Arizona doctors can come to California to perform abortions under new law signed by Gov. Newsom

SACRAMENTO, California — Arizona doctors can temporarily come to California to perform abortions for their patients under a new law signed Thursday by Gov. Gavin Newsom.

The California law is intended to give Arizona residents the ability to get legal abortions from their doctors in the coming months, when almost all abortions in the state will be temporarily banned.

There is a law in Arizona – first passed in 1864, but not enforced for decades – that bans almost all abortions in the state. The Arizona Supreme Court ruled that the law would take effect in June after the U.S. Supreme Court overturned Roe v. Wade, allowing states to set their own abortion laws.

The state legislature quickly voted to repeal that law, and Arizona’s Democratic governor, Katie Hobbs, immediately signed it. But the repeal won’t take effect until September at the earliest, leaving a window of about three months during which most abortions would be banned in the state.

California’s new law, which takes effect immediately, allows licensed doctors in Arizona to come to California and perform abortions for their patients until the end of November. Licensed Arizona physicians would still have to fill out an application to perform abortions in California. But if the doctors meet certain requirements, the law directs California regulators to approve their applications within five business days.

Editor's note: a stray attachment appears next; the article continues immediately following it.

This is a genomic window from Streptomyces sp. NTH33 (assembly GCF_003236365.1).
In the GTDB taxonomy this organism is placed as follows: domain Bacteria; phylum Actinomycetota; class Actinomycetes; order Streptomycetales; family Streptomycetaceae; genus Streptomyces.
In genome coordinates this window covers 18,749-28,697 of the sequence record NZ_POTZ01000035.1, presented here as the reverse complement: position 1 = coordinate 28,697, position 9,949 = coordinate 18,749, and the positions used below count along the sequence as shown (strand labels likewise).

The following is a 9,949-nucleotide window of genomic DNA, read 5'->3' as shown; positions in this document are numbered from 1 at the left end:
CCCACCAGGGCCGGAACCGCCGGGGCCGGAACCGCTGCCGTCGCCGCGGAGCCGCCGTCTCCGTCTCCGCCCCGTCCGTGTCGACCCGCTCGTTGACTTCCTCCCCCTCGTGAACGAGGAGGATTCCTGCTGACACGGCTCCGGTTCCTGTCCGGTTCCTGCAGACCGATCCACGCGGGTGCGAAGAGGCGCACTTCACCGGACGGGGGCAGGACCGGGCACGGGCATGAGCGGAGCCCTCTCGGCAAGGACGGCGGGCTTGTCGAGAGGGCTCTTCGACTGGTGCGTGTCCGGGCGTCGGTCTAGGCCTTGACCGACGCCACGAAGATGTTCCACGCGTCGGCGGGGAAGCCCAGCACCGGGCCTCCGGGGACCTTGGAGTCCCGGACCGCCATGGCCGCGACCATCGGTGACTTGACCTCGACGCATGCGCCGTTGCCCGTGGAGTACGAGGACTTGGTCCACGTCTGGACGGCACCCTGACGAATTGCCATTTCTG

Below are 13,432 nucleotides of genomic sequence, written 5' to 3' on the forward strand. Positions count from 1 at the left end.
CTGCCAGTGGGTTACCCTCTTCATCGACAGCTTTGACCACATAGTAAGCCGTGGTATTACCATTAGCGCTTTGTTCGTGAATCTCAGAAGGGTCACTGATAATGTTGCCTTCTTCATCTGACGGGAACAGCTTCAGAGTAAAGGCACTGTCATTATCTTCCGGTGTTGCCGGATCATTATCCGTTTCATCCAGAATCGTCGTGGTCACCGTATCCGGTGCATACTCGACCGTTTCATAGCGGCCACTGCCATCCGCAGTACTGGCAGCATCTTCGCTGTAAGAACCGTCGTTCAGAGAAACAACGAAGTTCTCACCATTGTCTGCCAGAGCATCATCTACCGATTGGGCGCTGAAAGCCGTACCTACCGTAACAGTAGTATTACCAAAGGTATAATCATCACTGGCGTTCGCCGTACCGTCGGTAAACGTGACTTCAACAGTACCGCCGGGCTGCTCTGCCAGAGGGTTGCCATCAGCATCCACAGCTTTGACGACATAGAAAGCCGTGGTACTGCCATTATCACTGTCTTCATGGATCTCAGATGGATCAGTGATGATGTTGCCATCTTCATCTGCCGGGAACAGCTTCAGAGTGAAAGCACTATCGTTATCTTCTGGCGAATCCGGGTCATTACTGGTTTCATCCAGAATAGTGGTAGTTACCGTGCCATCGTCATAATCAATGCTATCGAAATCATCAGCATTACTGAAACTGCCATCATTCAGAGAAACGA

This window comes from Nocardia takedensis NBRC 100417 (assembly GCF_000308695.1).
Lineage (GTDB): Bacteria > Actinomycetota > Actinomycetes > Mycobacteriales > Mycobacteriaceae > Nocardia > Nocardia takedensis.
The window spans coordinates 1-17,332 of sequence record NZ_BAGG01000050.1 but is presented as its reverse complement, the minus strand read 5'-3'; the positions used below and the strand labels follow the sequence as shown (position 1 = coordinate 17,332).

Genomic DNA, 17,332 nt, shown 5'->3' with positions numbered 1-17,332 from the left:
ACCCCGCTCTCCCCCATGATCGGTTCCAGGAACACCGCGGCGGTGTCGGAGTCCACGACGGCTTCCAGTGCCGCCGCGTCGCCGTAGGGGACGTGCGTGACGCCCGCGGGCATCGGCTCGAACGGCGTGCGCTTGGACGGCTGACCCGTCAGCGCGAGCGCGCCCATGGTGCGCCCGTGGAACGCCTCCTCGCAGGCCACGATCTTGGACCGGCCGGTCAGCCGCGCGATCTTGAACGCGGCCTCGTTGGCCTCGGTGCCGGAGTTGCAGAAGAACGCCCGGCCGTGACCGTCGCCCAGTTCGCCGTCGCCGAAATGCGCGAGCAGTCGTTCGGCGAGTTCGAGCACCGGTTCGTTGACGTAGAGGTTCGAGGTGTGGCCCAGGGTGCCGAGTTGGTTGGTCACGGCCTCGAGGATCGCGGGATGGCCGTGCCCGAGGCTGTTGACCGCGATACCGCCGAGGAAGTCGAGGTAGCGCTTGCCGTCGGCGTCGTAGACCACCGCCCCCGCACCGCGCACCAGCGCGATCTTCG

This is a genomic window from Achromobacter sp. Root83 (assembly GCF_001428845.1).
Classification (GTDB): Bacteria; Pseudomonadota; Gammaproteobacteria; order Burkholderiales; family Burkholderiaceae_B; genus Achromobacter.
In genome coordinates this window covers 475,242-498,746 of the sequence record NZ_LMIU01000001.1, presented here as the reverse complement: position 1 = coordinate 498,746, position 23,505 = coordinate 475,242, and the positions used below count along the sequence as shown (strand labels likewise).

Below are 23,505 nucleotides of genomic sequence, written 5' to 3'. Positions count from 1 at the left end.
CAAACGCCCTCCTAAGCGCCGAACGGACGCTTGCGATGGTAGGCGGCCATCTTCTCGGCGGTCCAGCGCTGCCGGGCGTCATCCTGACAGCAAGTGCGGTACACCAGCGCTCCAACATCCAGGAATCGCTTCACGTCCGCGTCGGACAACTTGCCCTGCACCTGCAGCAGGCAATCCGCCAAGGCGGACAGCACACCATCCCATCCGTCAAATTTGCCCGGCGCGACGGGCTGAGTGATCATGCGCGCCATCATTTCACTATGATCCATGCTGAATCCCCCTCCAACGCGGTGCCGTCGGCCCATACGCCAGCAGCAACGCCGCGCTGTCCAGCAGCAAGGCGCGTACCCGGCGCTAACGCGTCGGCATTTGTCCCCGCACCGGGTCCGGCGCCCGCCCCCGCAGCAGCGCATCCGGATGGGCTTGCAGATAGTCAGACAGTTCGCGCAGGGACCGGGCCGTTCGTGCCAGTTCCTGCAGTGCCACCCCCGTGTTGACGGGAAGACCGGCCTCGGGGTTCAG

“California stands ready to protect reproductive freedom,” Newsom said.

Since the Supreme Court overturned Roe v. Wade in 2022, more than two dozen states have begun enforcing abortion bans to varying degrees.

California has done the opposite, with Newsom promising to make the state a “haven” for people in other states seeking abortions. California has passed dozens of laws to protect access to abortion, including setting aside $20 million in taxpayer money to help patients in other states pay to travel to California to have an abortion.

The law Newsom signed Thursday does not include any new money to help Arizona patients travel to California for abortions. But Newsom worked with the advocacy group Red Wine and Blue to raise money from private donors to help Arizona patients travel to California.

The group, headquartered in Ohio and founded by the Arizona Freedom Trust, seeks to organize suburban women. According to its website, it had raised just over $111,000 toward its nearly $500,000 goal.

Newsom and his Democratic allies in the state legislature worked quickly to get this law passed. But some Republicans questioned its necessity. Last year, Arizona’s Democratic governor, Katie Hobbs, signed an executive order banning local prosecutors from filing abortion-related charges.

Still, Democrats in the California Legislature felt the law was necessary. State Sen. Nancy Skinner, a Democrat from Berkeley and author of the bill, said a law is stronger than an executive order from a governor.

“California has once again made it crystal clear to anyone who needs or provides essential reproductive care: we have your back,” Skinner said.

The law says Arizona doctors must tell California regulators where they plan to perform abortions in the state. But the law prohibits California regulators from publishing on their website any information about Arizona doctors other than the doctor’s name, status and license number.